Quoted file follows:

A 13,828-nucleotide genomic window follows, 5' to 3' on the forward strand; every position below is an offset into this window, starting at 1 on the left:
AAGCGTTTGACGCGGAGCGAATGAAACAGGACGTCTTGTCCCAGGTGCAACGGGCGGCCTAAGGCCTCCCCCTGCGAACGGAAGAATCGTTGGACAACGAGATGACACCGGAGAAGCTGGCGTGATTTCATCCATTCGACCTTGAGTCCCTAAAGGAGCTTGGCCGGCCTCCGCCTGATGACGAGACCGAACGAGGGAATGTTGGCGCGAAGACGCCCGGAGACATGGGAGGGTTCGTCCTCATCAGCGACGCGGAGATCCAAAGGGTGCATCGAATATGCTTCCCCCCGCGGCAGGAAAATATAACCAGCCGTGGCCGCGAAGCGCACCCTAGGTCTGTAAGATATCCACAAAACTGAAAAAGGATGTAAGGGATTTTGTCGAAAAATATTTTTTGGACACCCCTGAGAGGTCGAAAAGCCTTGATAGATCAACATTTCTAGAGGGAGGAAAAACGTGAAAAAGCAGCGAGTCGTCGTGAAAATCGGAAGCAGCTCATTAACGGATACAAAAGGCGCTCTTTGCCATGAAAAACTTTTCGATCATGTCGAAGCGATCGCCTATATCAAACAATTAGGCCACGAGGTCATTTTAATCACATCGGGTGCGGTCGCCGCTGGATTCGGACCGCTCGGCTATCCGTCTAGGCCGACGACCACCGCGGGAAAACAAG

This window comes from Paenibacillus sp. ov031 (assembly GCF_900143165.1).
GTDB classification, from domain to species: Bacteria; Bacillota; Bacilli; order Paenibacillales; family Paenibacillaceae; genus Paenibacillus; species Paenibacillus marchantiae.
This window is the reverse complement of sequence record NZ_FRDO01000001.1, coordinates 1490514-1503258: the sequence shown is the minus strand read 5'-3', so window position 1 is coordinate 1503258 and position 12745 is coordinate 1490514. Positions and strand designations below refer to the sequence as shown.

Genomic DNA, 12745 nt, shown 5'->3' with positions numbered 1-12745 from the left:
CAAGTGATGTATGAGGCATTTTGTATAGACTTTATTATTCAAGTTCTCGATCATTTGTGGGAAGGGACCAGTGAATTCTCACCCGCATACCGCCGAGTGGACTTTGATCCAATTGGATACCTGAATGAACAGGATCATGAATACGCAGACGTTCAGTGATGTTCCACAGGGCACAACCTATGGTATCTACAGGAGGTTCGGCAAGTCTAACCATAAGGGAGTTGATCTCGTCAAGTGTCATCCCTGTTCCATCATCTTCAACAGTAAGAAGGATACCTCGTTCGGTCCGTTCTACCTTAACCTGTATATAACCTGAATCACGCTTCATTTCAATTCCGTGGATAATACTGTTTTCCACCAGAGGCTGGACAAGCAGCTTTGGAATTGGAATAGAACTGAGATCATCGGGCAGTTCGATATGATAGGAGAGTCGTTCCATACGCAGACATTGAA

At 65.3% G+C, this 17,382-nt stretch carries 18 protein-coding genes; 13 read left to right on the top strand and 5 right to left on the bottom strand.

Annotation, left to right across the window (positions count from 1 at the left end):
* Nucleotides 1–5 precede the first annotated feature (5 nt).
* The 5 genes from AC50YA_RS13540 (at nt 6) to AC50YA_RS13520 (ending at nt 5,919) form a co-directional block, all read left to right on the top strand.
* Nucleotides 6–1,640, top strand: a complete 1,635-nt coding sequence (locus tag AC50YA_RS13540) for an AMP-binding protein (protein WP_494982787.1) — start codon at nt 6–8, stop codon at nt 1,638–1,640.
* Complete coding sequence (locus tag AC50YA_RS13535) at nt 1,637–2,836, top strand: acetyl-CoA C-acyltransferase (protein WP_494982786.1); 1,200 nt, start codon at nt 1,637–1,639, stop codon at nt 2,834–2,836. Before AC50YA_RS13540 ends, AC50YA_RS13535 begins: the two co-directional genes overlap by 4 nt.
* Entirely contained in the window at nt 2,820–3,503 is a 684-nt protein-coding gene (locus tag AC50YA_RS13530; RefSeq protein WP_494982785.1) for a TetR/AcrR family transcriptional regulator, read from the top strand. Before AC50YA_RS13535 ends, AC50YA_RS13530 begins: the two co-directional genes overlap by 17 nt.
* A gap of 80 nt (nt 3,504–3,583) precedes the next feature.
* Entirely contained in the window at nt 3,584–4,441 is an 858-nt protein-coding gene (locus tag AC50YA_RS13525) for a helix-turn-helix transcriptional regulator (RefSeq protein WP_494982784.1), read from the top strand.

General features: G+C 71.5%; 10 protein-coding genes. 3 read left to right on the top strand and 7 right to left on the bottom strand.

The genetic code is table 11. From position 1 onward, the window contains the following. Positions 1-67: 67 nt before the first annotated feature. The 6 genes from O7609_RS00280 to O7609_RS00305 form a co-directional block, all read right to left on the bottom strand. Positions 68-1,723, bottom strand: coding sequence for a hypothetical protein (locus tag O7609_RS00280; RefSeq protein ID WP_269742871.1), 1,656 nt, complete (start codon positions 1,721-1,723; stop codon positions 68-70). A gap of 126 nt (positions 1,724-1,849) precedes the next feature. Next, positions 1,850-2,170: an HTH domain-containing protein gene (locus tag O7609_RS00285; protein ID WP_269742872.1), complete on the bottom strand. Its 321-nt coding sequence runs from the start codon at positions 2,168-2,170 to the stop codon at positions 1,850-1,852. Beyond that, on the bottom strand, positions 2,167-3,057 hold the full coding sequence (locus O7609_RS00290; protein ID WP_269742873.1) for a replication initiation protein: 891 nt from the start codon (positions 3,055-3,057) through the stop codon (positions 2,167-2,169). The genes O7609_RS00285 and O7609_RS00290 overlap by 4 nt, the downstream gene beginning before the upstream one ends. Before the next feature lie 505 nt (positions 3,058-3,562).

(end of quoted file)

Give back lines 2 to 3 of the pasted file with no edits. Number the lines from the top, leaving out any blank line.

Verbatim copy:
AAGCGTTTGACGCGGAGCGAATGAAACAGGACGTCTTGTCCCAGGTGCAACGGGCGGCCTAAGGCCTCCCCCTGCGAACGGAAGAATCGTTGGACAACGAGATGACACCGGAGAAGCTGGCGTGATTTCATCCATTCGACCTTGAGTCCCTAAAGGAGCTTGGCCGGCCTCCGCCTGATGACGAGACCGAACGAGGGAATGTTGGCGCGAAGACGCCCGGAGACATGGGAGGGTTCGTCCTCATCAGCGACGCGGAGATCCAAAGGGTGCATCGAATATGCTTCCCCCCGCGGCAGGAAAATATAACCAGCCGTGGCCGCGAAGCGCACCCTAGGTCTGTAAGATATCCACAAAACTGAAAAAGGATGTAAGGGATTTTGTCGAAAAATATTTTTTGGACACCCCTGAGAGGTCGAAAAGCCTTGATAGATCAACATTTCTAGAGGGAGGAAAAACGTGAAAAAGCAGCGAGTCGTCGTGAAAATCGGAAGCAGCTCATTAACGGATACAAAAGGCGCTCTTTGCCATGAAAAACTTTTCGATCATGTCGAAGCGATCGCCTATATCAAACAATTAGGCCACGAGGTCATTTTAATCACATCGGGTGCGGTCGCCGCTGGATTCGGACCGCTCGGCTATCCGTCTAGGCCGACGACCACCGCGGGAAAACAAG

This window comes from Paenibacillus sp. ov031 (assembly GCF_900143165.1).